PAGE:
Growing up, I had every opportunity handed to me on a silver platter. Every luxury a girl could want was given to me with the fluid movements of my father’s pen. Horse riding lessons, the latest fashions, exquisite jewelry, not one thing was denied me - except Richard Crowley.
At the church we attended there were many levels of society’s divisions, rich and poor, black and white, together, we nestled in the pews each week, anxious to hear the Word of the Lord.
Richard’s tall, slender frame never failed to stand out during our worship services. His father had died when he was barely nine years old, and he and his mother had learned to make due on her wage as a cashier at the local grocery mart, and his from a friendly dairy farmer.
I thought Richard was the handsomest boy I’d ever laid eyes on, and his baritone voice could have easily matched with the likes of Frank Sinatra. His eyes were a golden brown, and they mesmerized me each time they glanced my way. He was 18, I was 16 and smitten, proud to say that the feelings were mutual. One day after church, he asked if I’d like to go steady.
“No daughter of mine is going to date some poor white boy.” My father announced that afternoon over lunch. “The only times I’ve ever seen that Crowley boy in public, he’s been an odorous, filthy mess! I can’t have you out galavanting with the likes of him. He’s unkempt, uneducated, and poor.”
The last sentence chopped through my ear drums. “You know very well why he’s like that, Papa. He works very hard on that farm just so he and his mama can eat.” I boldly stared at him, meeting his eyes.
Mother pushed her food around her plate, uneasy.
“If I so much as see that boy even glance your way, Jessica, I will see to it that he doesn’t have eyes to see you.”
So much for listening to the preacher, Papa. I threw the words at him with my eyes, and stomped away to the safety of my bedroom.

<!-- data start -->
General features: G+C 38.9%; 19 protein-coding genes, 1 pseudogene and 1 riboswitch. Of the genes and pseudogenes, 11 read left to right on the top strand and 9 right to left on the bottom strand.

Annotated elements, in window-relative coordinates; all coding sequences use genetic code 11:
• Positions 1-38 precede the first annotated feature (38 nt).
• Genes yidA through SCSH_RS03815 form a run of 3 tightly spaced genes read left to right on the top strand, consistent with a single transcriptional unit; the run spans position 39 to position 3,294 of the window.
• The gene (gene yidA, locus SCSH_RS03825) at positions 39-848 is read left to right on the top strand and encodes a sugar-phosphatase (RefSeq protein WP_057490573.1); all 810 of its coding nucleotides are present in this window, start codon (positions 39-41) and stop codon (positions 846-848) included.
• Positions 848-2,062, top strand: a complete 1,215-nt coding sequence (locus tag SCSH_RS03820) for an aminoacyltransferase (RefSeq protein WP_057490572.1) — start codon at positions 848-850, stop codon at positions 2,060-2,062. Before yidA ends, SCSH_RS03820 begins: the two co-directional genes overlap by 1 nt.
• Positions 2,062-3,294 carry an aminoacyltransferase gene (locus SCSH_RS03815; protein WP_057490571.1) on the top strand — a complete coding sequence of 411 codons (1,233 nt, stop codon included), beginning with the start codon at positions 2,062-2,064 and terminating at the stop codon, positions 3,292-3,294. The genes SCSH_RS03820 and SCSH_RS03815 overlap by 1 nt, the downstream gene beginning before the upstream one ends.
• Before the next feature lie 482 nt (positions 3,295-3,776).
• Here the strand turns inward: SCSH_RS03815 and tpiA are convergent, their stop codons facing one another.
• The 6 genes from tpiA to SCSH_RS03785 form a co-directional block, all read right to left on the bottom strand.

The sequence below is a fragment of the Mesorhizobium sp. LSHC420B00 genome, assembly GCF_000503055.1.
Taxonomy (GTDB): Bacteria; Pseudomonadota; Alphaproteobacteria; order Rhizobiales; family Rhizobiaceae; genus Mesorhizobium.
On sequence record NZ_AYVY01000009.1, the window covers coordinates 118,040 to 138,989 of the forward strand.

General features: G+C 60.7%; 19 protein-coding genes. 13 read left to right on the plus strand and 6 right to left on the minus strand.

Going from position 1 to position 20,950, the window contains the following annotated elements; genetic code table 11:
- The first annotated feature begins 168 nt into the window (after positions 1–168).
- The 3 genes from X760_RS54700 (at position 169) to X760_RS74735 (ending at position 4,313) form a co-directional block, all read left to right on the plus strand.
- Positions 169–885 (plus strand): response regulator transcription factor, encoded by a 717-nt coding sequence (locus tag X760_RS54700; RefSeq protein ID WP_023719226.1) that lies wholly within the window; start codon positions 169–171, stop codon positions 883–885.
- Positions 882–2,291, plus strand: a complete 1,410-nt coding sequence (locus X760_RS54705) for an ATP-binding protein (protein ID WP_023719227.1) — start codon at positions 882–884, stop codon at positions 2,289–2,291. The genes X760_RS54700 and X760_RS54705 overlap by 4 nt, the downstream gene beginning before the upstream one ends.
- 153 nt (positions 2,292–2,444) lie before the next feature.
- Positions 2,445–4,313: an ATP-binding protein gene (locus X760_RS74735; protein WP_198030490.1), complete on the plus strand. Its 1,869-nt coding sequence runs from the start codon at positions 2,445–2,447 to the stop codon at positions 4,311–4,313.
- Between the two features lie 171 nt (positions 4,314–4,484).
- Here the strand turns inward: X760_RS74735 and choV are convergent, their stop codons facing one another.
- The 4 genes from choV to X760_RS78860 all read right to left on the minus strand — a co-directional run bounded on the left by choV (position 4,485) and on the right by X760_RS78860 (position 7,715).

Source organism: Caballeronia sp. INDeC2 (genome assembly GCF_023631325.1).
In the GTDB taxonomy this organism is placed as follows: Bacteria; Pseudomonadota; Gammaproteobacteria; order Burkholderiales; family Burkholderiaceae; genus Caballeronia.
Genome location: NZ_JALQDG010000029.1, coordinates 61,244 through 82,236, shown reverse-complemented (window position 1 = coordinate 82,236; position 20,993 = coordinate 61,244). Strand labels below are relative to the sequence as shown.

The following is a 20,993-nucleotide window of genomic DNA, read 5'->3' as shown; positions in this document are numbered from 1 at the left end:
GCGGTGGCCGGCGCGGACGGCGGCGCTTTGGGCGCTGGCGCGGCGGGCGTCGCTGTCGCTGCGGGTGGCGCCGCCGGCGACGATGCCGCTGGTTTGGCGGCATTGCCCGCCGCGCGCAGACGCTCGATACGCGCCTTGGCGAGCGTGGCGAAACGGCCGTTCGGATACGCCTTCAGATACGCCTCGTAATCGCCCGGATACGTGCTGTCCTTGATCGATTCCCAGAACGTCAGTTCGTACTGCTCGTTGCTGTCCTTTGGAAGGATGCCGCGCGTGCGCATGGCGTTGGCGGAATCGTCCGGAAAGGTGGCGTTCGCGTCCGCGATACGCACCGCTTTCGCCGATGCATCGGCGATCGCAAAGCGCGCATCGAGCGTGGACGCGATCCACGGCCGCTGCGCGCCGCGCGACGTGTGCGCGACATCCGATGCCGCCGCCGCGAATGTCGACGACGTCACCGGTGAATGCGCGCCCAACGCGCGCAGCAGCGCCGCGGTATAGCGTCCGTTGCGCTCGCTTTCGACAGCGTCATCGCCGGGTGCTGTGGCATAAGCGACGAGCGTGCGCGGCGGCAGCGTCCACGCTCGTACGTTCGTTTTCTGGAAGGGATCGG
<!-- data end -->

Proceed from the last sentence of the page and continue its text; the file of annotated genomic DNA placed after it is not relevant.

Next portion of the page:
“What’d your pa say?” Richard caught up to me on my way to school.
“He said no.” The words were no sooner out of my mouth, when Richard stopped in his tracks.
His anger was aimed straight ahead of him. My father stood, hands in his pockets, on the steps of the bank, his eyes steady in our direction.
Richard pulled off his hat and strode straight towards where my father stood.
“Sir, let me tell you something. I may not have all the money in the world, and I may not be the most well-learned, but I’ve got something that’s worth more than all them shiny dollars in your bank account.” He pointed his finger in the direction of the church.
“When I was five years old, my daddy walked me up that aisle and told me how to get the most valuable thing I’ll ever get in my entire life - my salvation. If that’s not good enough for you, then you’d better re-evaluate where you put your worth, ‘cause it ain’t in them fancy clothes you wear, and it ain’t in those servants you have caterin’ to your every need. It’s right here.” Richard pointed at his heart, then at me. “And right there.”
He continued, “I care for your daughter more than my own self, and I know she returns those feelin’s. If you can’t see to look past a man’s pocketbook to see what’d be good for your own kin, that’s your problem.”
My father’s jaw dropped, dumbstruck. He pressed his finger into Richard’s chest. “Listen here, boy, I have never had anyone speak to me in that manner in my entire life, let alone someone of your... status. I’ve got to say, that took guts. I’ll make you a deal. I’ll let you court my daughter, but if you so much as touch a hair on her head, or besmirch her name in any way, I’ll let my hounds out on you. And that’s a promise.”
“Looks like you’ve got a deal, sir.” Richard smiled and extended his hand to my father. The smile faded when my father, ignoring Richard’s extended hand, turned on his heel and walked away.
“Jessica, I do believe we’re now goin’ steady.” He smiled again and I threw my arms around his neck, proud that he was filthy, stinkin’ Rich.
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